The Blessing of a Healthy Community at Bethel
Recently my family and I attended a session at NMU on preventing suicide, drug abuse, and self-abuse among young people. The presenters started a campaign a few years ago selling T-shirts with the statement “To Write Love on Her Arms” on the shirts. The thought came from an encounter with a young woman who had written an abusive statement on her arm and Jamie, the head of the organization, wished he could right love on her arms to turn around her negative thinking. The T-shirts caught on thru a website and have sold like hotcakes. In addition, multitudes of young people have contacted Jamie and his assistants to tell their sad stories of destructive actions with drugs and self-abuse. Both of my children were wearing their T-shirts which they had purchased over the internet after the campaign caught on in Marquette.
Jamie and his assistant Denny, who had come to tell his story of beating drug-addiction, appeared to be Christians by some of the things they said. They have been invited all over the country to speak at universities and other venues about how young people can get help. The Great Lakes Rooms at NMU were packed with college students. During a Q & A session many young adults rose to tell stories of coping with addiction, fears of suicide and similar problems. They spoke to Jamie and Denny as though they were personal friends. These very compassionate men who do this ministry full-time clearly have struck a chord with many lonely, struggling young people.
The main gist of their advice was that we all need a healthy community to turn to for love, strength, and a sense of belonging. Denny’s life was turned around when his mother convinced him to go on a church mission’s trip. He was antagonistic to Christianity, but went anyway and discovered a man who followed up on him afterward out of concern. Realizing somewhat thought that much of him to pursue him afterward changed his life. That one man’s follow-up and the positive experience of the mission’s trip caused Denny to reject the drug-culture that had become his unhealthy community.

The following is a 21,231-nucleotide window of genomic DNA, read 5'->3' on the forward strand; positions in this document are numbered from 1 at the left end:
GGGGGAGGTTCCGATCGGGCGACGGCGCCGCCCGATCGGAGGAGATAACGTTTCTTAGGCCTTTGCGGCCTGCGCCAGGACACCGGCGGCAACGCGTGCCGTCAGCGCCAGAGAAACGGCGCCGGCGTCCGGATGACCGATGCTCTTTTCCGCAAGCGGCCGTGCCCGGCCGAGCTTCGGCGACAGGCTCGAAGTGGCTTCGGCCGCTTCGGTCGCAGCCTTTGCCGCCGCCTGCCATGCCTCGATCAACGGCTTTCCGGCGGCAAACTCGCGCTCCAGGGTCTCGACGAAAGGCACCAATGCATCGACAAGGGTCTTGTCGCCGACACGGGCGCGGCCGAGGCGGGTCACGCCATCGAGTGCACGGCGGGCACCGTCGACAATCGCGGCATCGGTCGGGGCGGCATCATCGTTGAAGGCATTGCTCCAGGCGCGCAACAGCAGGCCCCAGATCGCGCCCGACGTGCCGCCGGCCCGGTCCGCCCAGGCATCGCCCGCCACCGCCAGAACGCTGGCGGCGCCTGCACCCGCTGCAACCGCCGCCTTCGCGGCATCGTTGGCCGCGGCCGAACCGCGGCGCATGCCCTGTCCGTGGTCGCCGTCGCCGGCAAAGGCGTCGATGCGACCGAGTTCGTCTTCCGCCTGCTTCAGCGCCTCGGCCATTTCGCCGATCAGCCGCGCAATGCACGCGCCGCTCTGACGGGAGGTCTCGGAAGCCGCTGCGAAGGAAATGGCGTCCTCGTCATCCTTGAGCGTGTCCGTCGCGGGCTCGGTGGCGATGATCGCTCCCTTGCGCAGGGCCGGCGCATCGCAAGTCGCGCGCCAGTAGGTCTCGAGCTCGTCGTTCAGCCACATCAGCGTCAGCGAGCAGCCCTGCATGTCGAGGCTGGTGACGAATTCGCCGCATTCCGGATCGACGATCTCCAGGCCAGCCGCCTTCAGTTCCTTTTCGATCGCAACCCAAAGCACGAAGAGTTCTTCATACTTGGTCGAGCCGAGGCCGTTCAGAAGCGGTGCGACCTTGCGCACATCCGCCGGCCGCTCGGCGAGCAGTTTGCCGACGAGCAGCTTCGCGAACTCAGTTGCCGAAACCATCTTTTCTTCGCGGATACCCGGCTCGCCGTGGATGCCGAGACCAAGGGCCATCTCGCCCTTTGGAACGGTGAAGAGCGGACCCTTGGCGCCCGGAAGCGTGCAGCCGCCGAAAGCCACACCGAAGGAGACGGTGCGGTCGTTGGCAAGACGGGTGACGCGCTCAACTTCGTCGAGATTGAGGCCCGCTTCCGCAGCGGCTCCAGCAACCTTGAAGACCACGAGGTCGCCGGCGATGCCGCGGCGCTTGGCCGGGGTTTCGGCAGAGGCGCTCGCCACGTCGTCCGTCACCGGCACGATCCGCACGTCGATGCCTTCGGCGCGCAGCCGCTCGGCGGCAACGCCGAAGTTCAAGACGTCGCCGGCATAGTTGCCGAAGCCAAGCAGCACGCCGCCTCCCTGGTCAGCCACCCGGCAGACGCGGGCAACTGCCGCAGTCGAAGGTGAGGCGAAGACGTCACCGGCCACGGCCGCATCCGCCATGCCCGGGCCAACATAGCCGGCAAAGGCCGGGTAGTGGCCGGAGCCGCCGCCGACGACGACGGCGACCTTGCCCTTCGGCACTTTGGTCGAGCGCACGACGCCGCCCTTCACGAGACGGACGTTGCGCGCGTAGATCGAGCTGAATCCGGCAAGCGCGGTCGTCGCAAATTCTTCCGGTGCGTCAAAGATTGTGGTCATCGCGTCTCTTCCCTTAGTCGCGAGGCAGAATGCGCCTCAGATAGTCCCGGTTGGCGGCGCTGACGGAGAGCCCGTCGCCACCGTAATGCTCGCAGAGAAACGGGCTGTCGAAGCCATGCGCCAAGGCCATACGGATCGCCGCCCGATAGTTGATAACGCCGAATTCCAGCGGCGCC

As my family talked about this later, I realized how blessed we are to have a healthy community here at Bethel. The Bible calls this koinonia – fellowship, Acts 2:41. The early believers were devoted tokoinonia because their former community had become hostile and destructive to them. In the church they found the love, strength and sense of belonging we all need to make it.
Recently we went thru some family stresses that caused us to feel very weak and helpless. Because of the love we feel here at Bethel we felt permission to be vulnerable and ask for help. We found deep empathy, the sharing of similar stories, listening ears, valuable advice, and friends willing to drop everything and come to our aid. We came out of the experience praising God for the wise, mature, loving believers God has brought to Bethel. As I listened to Jamie and Denny, I realized I had just experienced what a healthy community is.
We have a tremendous resource in the body of Christ here at Bethel. Let me urge you to spend time with Bethel people, get to know them, and learn to love them. Worship God with them, study the Bible with them, and serve in ministry alongside of them. When stresses arise don’t feel you have to go it alone. Be vulnerable. Seek wisdom and help. You will find an incredible community that wants to be there for you. And you will become a part of that community that is there for others.
Your friend, in koinonia, Pastor Brian (:-}).